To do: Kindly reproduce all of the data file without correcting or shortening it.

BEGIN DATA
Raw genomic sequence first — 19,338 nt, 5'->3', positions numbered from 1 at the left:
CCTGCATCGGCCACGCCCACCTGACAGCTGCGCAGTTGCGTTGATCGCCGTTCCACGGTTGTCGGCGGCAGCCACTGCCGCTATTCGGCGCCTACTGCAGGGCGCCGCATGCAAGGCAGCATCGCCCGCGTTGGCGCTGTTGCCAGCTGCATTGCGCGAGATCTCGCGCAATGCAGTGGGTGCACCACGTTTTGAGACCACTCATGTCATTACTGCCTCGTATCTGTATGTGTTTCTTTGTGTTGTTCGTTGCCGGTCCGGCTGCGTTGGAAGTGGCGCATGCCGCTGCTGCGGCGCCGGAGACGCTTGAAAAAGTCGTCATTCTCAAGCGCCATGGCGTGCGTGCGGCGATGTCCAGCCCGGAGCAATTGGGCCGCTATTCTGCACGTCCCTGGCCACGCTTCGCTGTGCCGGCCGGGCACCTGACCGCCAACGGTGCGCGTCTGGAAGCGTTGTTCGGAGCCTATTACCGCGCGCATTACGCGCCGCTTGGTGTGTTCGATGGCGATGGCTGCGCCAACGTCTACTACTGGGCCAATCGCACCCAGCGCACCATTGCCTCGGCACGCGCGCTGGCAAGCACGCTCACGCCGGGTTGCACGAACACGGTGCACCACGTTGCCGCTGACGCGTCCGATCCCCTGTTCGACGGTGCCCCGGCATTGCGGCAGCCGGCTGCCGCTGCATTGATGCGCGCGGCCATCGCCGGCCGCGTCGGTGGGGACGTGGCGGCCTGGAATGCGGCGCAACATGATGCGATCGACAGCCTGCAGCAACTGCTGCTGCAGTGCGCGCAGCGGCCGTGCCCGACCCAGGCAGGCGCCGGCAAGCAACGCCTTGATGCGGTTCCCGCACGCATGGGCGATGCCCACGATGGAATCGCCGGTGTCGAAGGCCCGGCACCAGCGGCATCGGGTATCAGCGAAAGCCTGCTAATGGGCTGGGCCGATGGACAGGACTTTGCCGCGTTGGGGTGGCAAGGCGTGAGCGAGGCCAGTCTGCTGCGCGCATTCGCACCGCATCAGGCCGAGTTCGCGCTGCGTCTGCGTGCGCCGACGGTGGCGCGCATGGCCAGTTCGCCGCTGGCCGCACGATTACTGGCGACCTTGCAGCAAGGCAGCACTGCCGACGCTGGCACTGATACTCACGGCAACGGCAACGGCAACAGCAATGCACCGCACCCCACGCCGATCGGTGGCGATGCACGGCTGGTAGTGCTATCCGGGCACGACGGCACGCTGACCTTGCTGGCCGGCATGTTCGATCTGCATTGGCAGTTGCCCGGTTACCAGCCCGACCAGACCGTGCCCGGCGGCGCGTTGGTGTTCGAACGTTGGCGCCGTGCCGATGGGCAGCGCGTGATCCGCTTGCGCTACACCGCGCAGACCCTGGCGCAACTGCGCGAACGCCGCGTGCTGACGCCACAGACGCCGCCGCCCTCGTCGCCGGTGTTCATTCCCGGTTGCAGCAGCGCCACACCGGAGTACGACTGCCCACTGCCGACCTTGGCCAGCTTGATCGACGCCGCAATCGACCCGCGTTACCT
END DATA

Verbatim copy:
Raw genomic sequence first — 19,338 nt, 5'->3', positions numbered from 1 at the left:
CCTGCATCGGCCACGCCCACCTGACAGCTGCGCAGTTGCGTTGATCGCCGTTCCACGGTTGTCGGCGGCAGCCACTGCCGCTATTCGGCGCCTACTGCAGGGCGCCGCATGCAAGGCAGCATCGCCCGCGTTGGCGCTGTTGCCAGCTGCATTGCGCGAGATCTCGCGCAATGCAGTGGGTGCACCACGTTTTGAGACCACTCATGTCATTACTGCCTCGTATCTGTATGTGTTTCTTTGTGTTGTTCGTTGCCGGTCCGGCTGCGTTGGAAGTGGCGCATGCCGCTGCTGCGGCGCCGGAGACGCTTGAAAAAGTCGTCATTCTCAAGCGCCATGGCGTGCGTGCGGCGATGTCCAGCCCGGAGCAATTGGGCCGCTATTCTGCACGTCCCTGGCCACGCTTCGCTGTGCCGGCCGGGCACCTGACCGCCAACGGTGCGCGTCTGGAAGCGTTGTTCGGAGCCTATTACCGCGCGCATTACGCGCCGCTTGGTGTGTTCGATGGCGATGGCTGCGCCAACGTCTACTACTGGGCCAATCGCACCCAGCGCACCATTGCCTCGGCACGCGCGCTGGCAAGCACGCTCACGCCGGGTTGCACGAACACGGTGCACCACGTTGCCGCTGACGCGTCCGATCCCCTGTTCGACGGTGCCCCGGCATTGCGGCAGCCGGCTGCCGCTGCATTGATGCGCGCGGCCATCGCCGGCCGCGTCGGTGGGGACGTGGCGGCCTGGAATGCGGCGCAACATGATGCGATCGACAGCCTGCAGCAACTGCTGCTGCAGTGCGCGCAGCGGCCGTGCCCGACCCAGGCAGGCGCCGGCAAGCAACGCCTTGATGCGGTTCCCGCACGCATGGGCGATGCCCACGATGGAATCGCCGGTGTCGAAGGCCCGGCACCAGCGGCATCGGGTATCAGCGAAAGCCTGCTAATGGGCTGGGCCGATGGACAGGACTTTGCCGCGTTGGGGTGGCAAGGCGTGAGCGAGGCCAGTCTGCTGCGCGCATTCGCACCGCATCAGGCCGAGTTCGCGCTGCGTCTGCGTGCGCCGACGGTGGCGCGCATGGCCAGTTCGCCGCTGGCCGCACGATTACTGGCGACCTTGCAGCAAGGCAGCACTGCCGACGCTGGCACTGATACTCACGGCAACGGCAACGGCAACAGCAATGCACCGCACCCCACGCCGATCGGTGGCGATGCACGGCTGGTAGTGCTATCCGGGCACGACGGCACGCTGACCTTGCTGGCCGGCATGTTCGATCTGCATTGGCAGTTGCCCGGTTACCAGCCCGACCAGACCGTGCCCGGCGGCGCGTTGGTGTTCGAACGTTGGCGCCGTGCCGATGGGCAGCGCGTGATCCGCTTGCGCTACACCGCGCAGACCCTGGCGCAACTGCGCGAACGCCGCGTGCTGACGCCACAGACGCCGCCGCCCTCGTCGCCGGTGTTCATTCCCGGTTGCAGCAGCGCCACACCGGAGTACGACTGCCCACTGCCGACCTTGGCCAGCTTGATCGACGCCGCAATCGACCCGCGTTACCT